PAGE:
In his late teens, Paddy emigrated from Ireland to Australia with nothing more than a little bob in his pocket, a sense of adventure and a cheeky grin. It was 1966 and he couldn't have found a place that looked less like the rolling green hills around his hometown Limerick than the remote, hot, dusty and dangerous outreach of the Northern Territory. But in this new country he could create the kind of life he wanted, far away from the crushing poverty of his youth. There was a lot of work in the Top End for someone who wasn't afraid to get their hands dirty, and Paddy became a sought-after stock worker, known as a & # 39; ringer & # 39; in the Northern Territory.
The Larrimah hotel, which has a giant Pink Panther in the front, is home to the Big Stubby and has a zoo full of rescued animals including a 3.5-meter saltwater crocodile called Sneaky Sam
Paddy Moriarty's glasses were found where he left them at home. Every morning he put his Kelpie cross Kellie on his quad and drove to the pub to clean up the toilets and do odd jobs
Paddy lived alone, but never lacked company. In the decade he spent in Larrimah, who has a population of twelve, people tended toward the cheerful Irishman. Aside from the locals, Larrimah drew a constant influx of tourists and truck drivers along the Stuart Highway, and if Paddy liked you, he was always in for a little joke and laughter.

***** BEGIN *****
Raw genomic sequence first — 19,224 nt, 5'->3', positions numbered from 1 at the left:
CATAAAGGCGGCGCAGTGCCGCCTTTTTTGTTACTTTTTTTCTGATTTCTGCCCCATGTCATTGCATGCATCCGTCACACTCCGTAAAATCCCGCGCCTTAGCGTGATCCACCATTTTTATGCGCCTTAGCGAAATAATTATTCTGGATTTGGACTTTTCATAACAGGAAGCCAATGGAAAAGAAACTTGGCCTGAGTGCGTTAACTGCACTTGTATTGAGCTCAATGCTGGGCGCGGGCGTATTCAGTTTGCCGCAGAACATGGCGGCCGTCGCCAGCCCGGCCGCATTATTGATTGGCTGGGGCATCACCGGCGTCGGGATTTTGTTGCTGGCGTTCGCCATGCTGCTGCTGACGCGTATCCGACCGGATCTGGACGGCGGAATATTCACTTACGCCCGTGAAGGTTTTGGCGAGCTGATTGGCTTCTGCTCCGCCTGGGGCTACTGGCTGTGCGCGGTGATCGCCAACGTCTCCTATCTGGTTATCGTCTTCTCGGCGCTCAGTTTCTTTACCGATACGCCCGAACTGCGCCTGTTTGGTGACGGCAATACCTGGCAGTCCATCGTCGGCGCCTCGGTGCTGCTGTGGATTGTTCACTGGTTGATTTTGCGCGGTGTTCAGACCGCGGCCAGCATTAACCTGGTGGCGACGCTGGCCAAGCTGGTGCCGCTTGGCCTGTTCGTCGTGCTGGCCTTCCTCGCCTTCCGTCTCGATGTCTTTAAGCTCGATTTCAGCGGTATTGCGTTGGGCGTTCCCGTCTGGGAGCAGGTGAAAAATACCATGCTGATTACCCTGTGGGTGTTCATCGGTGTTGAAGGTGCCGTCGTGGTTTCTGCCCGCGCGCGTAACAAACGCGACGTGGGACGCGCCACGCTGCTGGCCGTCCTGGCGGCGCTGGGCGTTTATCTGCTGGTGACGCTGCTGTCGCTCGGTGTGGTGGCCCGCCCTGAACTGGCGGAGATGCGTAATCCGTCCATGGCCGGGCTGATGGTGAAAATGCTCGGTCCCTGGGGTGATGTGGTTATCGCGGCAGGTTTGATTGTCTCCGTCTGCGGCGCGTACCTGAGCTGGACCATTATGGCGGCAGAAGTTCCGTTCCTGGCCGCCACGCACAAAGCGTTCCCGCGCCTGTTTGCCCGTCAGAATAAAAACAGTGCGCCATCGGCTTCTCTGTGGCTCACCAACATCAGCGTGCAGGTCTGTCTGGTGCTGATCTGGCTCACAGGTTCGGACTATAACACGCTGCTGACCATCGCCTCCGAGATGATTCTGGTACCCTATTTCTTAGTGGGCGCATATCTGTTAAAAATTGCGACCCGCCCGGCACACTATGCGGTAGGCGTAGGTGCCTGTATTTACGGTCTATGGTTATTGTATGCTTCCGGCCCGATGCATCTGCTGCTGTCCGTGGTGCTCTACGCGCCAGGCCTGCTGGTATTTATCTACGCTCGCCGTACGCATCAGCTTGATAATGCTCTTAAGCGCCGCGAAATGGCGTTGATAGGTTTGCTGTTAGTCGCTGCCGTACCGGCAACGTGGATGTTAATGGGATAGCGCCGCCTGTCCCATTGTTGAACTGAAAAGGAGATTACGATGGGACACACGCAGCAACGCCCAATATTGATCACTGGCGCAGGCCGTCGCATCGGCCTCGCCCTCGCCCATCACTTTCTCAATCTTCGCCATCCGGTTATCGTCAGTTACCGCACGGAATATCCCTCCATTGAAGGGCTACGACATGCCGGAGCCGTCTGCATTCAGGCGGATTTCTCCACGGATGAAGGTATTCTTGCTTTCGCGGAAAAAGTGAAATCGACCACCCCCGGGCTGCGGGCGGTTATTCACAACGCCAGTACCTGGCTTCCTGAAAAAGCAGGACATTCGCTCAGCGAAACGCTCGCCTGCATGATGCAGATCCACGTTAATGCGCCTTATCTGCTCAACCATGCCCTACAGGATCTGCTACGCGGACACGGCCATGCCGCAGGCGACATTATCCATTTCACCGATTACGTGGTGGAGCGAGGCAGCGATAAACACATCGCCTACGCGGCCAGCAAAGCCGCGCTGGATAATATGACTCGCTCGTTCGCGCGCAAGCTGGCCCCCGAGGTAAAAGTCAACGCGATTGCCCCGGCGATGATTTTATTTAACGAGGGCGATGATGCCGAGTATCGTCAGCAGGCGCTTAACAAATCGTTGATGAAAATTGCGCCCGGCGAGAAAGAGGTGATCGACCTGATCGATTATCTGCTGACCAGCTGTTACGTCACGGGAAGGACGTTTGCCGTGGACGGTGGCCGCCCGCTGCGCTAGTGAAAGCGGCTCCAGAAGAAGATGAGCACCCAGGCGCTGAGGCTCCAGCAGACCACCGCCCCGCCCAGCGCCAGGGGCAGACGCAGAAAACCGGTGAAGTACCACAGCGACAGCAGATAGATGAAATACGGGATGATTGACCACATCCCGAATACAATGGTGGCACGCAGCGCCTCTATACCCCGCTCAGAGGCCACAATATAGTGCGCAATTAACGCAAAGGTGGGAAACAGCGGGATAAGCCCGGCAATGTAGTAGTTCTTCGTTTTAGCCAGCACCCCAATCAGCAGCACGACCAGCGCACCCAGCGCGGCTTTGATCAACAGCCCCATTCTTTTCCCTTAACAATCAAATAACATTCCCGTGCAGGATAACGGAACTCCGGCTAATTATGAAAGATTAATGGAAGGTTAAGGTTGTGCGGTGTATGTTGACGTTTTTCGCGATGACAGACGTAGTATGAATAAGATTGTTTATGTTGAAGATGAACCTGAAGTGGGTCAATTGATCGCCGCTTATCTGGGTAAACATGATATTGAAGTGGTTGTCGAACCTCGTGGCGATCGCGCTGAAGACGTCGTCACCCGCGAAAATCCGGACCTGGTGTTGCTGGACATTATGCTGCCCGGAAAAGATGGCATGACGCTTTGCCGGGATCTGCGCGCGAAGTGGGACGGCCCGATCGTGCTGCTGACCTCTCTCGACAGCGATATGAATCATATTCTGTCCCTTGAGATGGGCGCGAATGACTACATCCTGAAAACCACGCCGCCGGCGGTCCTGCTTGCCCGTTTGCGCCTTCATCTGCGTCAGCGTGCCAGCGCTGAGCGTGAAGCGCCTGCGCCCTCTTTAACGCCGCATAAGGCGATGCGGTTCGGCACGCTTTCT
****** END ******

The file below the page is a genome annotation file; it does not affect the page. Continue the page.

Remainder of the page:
There was a lot about life in Larrimah that suited Paddy, who was sticking to routine. Every morning he put his red kelpie cross, Kellie, on the back of his shiny red quad and drove to the pub, where he cleaned up the toilets and did odd jobs. When the clock hit the middle of the clock, he threw down tools, placed his bank card on the bar, and withdrew twenty dollars. He then used his card to buy four cans of XXXX Gold beer. As soon as he had drunk them, he used the cash he had already withdrawn to buy another four. It was a funny system, but it was Paddy & # 39; s way.
With eight beers under his belt, Paddy turned to his dog and said: & # 39; Okay, it's time to go! & # 39; Kellie would then jump on the back of Paddy & # 39; s bike and they would drive the two hundred meters home and settle in the night. He had had the one-year-old Kellie for a few months; before that, a border collie named Rover had been his faithful companion for sixteen years.
One of the strongest indicators Paddy had against cheating was a cooked Woolworths chicken in a cover dated December 16, which was found in his microwave (photo). The boy was bought by a tourist and given to Paddy the last night he was seen in the pub
One day, when Paddy didn't come to the bar, his mate Barry knew something was wrong. Paddy wasn't home either, nor was Kellie, whose head was in the house. Paddy was better than anyone that Paddy was a creature of habit and would not go anywhere without telling him, but Barry reported him missing on Tuesday, December 19, 2017 at 4:00 pm.